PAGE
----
In recent years, Forensic Architecture (FA – a multidisciplinary research group based out of Goldsmiths University London), has undertaken a series of investigations internationally into state crimes and human rights violations, spanning events within war zones and instances of politically and racially motivated violence and killing outside of military conflict.
As conflict increasingly takes place in urban and densely populated environments, it’s material traces are increasingly visible in the images, videos and data generated around major incidents. Grounded in the use of architecture as an ‘analytic device’, FA’s investigations engage these complex media environments to undertake visual and spatial analyses to be presented in cultural forums, for prosecution teams in cases of human rights violations and war crimes, as well truth commissions and peoples tribunals.
As a civil practice FA seeks to invert the predominantly state-held forensic gaze back onto state-led violations. Working in this field of counter forensics, their practice contends with operating in an environment of aesthetic and informational asymmetry when compared with the state, for example, with limited access to controlled evidentiary source material as well as regulated institutional judicial forums.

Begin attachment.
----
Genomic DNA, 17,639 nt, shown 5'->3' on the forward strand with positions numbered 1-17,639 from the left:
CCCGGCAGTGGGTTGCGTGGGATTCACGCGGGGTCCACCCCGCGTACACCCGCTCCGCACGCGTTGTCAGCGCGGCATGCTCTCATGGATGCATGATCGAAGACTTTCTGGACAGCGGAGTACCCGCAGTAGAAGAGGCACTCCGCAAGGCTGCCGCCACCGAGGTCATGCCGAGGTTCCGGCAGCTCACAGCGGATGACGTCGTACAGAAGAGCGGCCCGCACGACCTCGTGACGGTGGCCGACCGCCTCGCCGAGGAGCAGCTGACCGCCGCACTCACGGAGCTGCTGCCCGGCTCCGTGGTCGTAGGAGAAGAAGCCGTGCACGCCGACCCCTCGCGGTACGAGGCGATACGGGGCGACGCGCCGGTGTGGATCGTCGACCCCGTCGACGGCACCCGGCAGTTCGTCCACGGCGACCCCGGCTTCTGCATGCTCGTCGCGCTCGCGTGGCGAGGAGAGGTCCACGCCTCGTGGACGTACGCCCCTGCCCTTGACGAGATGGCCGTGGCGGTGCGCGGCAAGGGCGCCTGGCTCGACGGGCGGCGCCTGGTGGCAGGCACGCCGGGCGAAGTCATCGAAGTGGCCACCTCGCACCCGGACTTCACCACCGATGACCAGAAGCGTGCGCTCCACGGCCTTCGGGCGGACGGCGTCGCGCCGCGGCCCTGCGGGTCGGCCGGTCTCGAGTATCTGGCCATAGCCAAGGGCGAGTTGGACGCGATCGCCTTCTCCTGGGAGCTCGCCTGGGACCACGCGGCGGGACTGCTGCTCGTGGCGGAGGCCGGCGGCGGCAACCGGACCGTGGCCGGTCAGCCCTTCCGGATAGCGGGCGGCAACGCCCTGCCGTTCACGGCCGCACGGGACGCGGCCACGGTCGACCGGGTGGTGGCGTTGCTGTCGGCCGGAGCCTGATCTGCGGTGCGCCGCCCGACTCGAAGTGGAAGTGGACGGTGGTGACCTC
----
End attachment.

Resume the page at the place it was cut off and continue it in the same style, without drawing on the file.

Focusing on this notion of aesthetic asymmetry, Simone discussed the role of video analysis and filmmaking in FA’s analytic and presentational research using several case studies. These include the re-appropriation of cinematic practices in investigating the presence of a secret agent at the scene of a racially motivated murder in Kassel, Germany, and strategies employed when faced with a lack of visual material such as a 2017 investigation into illegal torture and detention in Cameroon, and a 2016 investigation into torture practices taking place at the Saydnaya prison in Syria.
Simone Rowat has been a filmmaker and researcher at FA since 2016. She graduated with an MA in Photography and Moving Image from the Royal College of Art and a BA from the Slade School of Fine Art University College London. Her film practice is concerned with traumatic memory, simulation and neuroplasticity.
This event was a part of the exhibition Forensic Architecture: The Architecture of Conflict.